Made In Space, Inc. continues the development of an in-space manufacturing architecture for precision long-baseline structures that support space interferometry missions in the infrared. In-space manufacturing and assembly of interferometer structures optimized for the target environment dramatically reduce the system cost, mass, and areal density without sacrificing the structural control of the optical subsystems’ absolute positions. In this Phase II effort, full-scale Optimast beam prototypes are produced and mirror alignment is demonstrated to nanometer precision. This work is essential to the successful incorporation of Optimast technology in future space science and commercial interferometry missions.
Future missions for detecting and characterizing new worlds and faint distant objects require much larger effective apertures than the current generation of space telescopes. Terrestrial telescopes also have large amounts of distortion that blur the viewing of these objects rendering them unusable for in-depth analysis. In-space manufacturing using space-rated polymers provides mission-optimized structural baselines for infrared interferometry missions that are lower in mass and complexity than traditional hinged trusses or deployable booms.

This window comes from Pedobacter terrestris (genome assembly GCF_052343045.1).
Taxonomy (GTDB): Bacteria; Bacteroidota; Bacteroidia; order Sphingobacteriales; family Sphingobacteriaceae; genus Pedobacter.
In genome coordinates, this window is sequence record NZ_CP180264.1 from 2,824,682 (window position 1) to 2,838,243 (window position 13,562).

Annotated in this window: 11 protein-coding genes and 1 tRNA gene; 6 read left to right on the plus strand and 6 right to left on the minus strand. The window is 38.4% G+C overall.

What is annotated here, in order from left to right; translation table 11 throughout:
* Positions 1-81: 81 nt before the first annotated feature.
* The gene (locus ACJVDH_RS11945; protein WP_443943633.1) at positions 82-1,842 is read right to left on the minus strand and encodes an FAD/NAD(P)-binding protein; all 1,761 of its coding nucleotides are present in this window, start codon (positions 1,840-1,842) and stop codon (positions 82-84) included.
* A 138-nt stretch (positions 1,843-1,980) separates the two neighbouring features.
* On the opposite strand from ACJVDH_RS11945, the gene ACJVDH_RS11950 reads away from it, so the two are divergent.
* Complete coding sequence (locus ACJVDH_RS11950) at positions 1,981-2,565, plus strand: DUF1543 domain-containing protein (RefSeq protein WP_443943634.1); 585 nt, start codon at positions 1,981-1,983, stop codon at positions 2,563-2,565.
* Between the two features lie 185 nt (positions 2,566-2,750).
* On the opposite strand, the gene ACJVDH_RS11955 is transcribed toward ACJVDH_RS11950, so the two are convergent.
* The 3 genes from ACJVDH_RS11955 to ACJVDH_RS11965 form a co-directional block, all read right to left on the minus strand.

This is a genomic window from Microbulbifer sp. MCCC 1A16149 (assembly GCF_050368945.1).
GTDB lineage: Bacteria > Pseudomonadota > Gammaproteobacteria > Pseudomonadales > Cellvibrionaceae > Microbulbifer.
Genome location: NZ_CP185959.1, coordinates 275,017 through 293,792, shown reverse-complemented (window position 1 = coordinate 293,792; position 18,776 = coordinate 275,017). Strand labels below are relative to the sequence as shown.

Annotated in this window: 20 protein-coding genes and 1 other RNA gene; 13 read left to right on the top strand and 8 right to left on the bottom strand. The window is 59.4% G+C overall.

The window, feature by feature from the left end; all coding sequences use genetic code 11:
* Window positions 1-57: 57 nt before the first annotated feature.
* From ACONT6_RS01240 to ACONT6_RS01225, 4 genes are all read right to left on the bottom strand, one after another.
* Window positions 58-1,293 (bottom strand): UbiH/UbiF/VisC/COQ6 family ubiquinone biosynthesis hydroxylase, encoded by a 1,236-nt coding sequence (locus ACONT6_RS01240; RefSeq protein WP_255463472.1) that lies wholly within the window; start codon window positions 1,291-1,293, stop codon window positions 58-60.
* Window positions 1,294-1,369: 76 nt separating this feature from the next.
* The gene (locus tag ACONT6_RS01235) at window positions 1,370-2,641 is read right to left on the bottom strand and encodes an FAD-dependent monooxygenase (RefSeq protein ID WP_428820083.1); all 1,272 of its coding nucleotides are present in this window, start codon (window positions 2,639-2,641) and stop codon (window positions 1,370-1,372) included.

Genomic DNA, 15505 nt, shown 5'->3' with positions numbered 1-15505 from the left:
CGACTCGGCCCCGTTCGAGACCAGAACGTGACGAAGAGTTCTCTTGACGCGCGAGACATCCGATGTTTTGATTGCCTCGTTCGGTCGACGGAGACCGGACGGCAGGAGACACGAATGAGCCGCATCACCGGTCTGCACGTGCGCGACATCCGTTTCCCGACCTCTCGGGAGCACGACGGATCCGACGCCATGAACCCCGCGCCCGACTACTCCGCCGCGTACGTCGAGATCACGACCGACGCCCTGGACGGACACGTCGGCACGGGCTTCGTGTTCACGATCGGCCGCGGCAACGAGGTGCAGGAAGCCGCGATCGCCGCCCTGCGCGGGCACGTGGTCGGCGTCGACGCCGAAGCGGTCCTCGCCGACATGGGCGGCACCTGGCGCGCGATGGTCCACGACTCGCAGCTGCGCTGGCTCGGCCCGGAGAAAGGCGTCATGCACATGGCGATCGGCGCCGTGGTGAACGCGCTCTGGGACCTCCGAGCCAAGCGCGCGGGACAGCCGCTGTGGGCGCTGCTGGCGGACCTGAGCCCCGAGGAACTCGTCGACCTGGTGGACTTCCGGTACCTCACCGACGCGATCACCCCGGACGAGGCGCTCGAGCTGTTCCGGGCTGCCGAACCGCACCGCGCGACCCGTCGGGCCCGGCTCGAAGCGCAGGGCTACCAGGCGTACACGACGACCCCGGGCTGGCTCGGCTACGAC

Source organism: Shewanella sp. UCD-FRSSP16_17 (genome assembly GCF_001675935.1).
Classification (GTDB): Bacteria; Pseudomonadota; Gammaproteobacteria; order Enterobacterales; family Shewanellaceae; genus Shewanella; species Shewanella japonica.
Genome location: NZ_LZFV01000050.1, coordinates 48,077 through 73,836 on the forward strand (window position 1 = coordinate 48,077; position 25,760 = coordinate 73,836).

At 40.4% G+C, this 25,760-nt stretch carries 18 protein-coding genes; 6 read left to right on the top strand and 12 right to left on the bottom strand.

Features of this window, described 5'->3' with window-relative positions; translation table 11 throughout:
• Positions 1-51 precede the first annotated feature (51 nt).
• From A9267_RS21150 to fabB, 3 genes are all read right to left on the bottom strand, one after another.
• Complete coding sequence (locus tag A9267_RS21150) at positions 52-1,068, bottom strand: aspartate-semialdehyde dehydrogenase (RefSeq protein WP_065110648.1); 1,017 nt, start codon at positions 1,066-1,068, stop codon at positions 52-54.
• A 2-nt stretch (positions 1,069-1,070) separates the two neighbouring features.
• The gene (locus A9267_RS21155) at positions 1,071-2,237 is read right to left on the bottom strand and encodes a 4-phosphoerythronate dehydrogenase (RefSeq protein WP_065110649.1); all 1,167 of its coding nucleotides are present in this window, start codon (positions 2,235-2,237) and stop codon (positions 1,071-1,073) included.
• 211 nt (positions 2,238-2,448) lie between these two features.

An Optimast-SCI satellite optimized for space situational awareness (SSA) and wide-field Earth surface observation is possible with a 50-meter optical baseline. This system has a limiting resolution of only 25 centimeters from a 36,000-kilometer Geosynchronous Orbit (GEO). Such a satellite is capable of both rapid response inspection of satellites and at-will observation of the facing hemisphere.